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I am trying to write a generic allocator class that does not really release an object's memory when it is free()'d but holds it in a queue and returns a previously allocated object if a new one is requested. Now, what I can't wrap my head around is how to pass arguments to the object's constructor when using my allocator (at least without resorting to variadic templates, that is). The alloc() function i came up with looks like this:

template <typename... T>
inline T *alloc(const &T... args) {
    T *p;

    if (_free.empty()) {
        p = new T(args...);
    } else {
        p = _free.front();
        _free.pop();

        // to call the ctor of T, we need to first call its DTor
        p->~T();
        p = new( p ) T(args...);
    }
    return p;
}

Still, I need the code to be compatible with today's C++ (and older versions of GCC that do not support variadic templates). Is there any other way to go about passing an arbitrary amount of arguments to the objects constructor?

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2 Answers 2

When you need to target pre-C++0x compilers you need to provide pseudo-variadic templates, i.e. you need to provide a template function for every needed arity:

template<class T> 
T* alloc() { 
    /* ... */ 
}

template<class T, class A0> 
T* alloc(const A0& a0) { 
    /* ... */ 
}

/* ... */

You can use preprocessor metaprogramming though to handle the repititions, e.g. by using Boost.Preprocessor or by simply generating the functions using a simple script.

Following is a simple example using Boost.PP:

#include <boost/preprocessor/arithmetic/inc.hpp>
#include <boost/preprocessor/repetition/enum_binary_params.hpp>
#include <boost/preprocessor/repetition/enum_params.hpp>

template<class T>
T* alloc() {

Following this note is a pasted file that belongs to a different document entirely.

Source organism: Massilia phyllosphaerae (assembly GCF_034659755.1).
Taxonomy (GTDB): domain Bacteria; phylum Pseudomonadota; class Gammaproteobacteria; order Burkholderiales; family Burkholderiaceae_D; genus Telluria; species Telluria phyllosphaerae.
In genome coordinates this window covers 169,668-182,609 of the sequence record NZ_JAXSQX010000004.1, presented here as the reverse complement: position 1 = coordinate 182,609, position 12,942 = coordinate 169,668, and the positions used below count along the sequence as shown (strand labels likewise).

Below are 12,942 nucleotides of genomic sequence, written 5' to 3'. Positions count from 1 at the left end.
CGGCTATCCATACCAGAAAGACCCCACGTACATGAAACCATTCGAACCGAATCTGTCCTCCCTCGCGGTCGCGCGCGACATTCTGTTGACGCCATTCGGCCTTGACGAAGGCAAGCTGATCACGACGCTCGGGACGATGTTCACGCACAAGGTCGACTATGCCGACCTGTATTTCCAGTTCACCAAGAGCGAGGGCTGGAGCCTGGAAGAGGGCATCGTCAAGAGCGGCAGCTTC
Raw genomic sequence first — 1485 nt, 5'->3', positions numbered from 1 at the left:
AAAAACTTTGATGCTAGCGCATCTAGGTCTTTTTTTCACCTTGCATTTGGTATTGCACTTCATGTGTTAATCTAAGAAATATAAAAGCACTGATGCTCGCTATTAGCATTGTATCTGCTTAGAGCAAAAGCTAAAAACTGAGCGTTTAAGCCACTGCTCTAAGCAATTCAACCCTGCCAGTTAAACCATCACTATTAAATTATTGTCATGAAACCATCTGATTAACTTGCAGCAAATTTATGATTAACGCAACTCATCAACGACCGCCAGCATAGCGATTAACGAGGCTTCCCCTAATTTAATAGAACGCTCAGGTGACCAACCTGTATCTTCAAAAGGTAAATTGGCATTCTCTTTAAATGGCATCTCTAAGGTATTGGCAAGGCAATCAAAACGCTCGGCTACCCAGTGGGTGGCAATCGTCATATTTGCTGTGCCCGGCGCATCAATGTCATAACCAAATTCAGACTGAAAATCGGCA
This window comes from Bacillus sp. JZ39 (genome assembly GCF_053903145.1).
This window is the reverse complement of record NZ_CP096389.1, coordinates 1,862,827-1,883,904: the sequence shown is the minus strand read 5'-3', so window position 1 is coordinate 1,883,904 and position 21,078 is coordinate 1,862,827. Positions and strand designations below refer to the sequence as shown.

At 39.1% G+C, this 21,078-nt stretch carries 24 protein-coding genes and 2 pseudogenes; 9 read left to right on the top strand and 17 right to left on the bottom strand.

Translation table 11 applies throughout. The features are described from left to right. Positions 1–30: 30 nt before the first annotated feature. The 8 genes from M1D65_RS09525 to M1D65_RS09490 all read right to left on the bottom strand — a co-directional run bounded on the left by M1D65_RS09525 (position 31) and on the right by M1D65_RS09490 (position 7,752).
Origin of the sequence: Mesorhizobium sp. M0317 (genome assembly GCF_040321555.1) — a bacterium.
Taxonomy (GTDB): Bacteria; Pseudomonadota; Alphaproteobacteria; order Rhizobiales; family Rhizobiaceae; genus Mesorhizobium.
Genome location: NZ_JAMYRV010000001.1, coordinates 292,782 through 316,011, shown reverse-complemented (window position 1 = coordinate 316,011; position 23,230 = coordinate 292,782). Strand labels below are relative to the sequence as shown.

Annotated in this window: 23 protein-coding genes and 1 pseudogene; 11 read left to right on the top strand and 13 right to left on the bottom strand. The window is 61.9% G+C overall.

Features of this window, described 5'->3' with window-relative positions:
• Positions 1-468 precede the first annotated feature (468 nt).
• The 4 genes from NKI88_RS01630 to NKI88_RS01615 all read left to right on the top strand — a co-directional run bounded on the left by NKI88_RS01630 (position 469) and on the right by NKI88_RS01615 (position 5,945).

return new T;
}

#define FUNCTION_ALLOC(z, N, _) \
  template<class T, BOOST_PP_ENUM_PARAMS_Z(z, BOOST_PP_INC(N), class T)> \
  T* alloc(BOOST_PP_ENUM_BINARY_PARAMS_Z(z, BOOST_PP_INC(N), const T, &p)) { \
     return new T( \
       BOOST_PP_ENUM_PARAMS_Z(z, BOOST_PP_INC(N), p) \
     ); \
  }

BOOST_PP_REPEAT(10, FUNCTION_ALLOC, ~)

#undef FUNCTION_ALLOC

This generates you alloc() template functions for up to 10 arguments.

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Can Boost help with that? –  UncleBens Apr 8 '10 at 14:07
    
Yep, Boost.PP helps - i think @GMan had a nice example somewhere, will try to dig it up. –  Georg Fritzsche Apr 8 '10 at 14:10
    
I do plenty of Boost Preprocessor stuff, but I don't think I've put much on the site. Matthieu did one recently, though: stackoverflow.com/questions/2597586/simplifying-templates/… –  GManNickG Apr 8 '10 at 15:06
    
Didn't find what i had in mind, i probably confused it with something else. :) –  Georg Fritzsche Apr 8 '10 at 15:07

The pre-C++11 solution to the problem is to provide only one simple alloc function which constructs a copy of its argument. This is the way C++03 allocators and all the containers worked, for more than 20 years. Applying it to your code it becomes:

template <typename T>
inline T *alloc(const &T arg) {
    T *p;

    if (_free.empty()) {
        p = new T(arg);
    } else {
        p = _free.front();
        _free.pop();

        // to call the ctor of T, we need to first call its DTor
        p->~T();
        p = new( p ) T(arg);
    }
    return p;
}

And then you call it as:

// copy construct T into the allocator's memory:
instance_of_your_allocator.alloc(T(1, 2, 3));

The downside of this approach is that it requires a copy-constructor to be available, and its potentially a costly operation.

One more example:

vector<T> vec;
vec.push_back(T(1, 2, 3)); // C++03 way, uses move cons-tor in C++11 if possible.
vec.emplace_back(1, 2, 3); // C++11 way, constructs in-place
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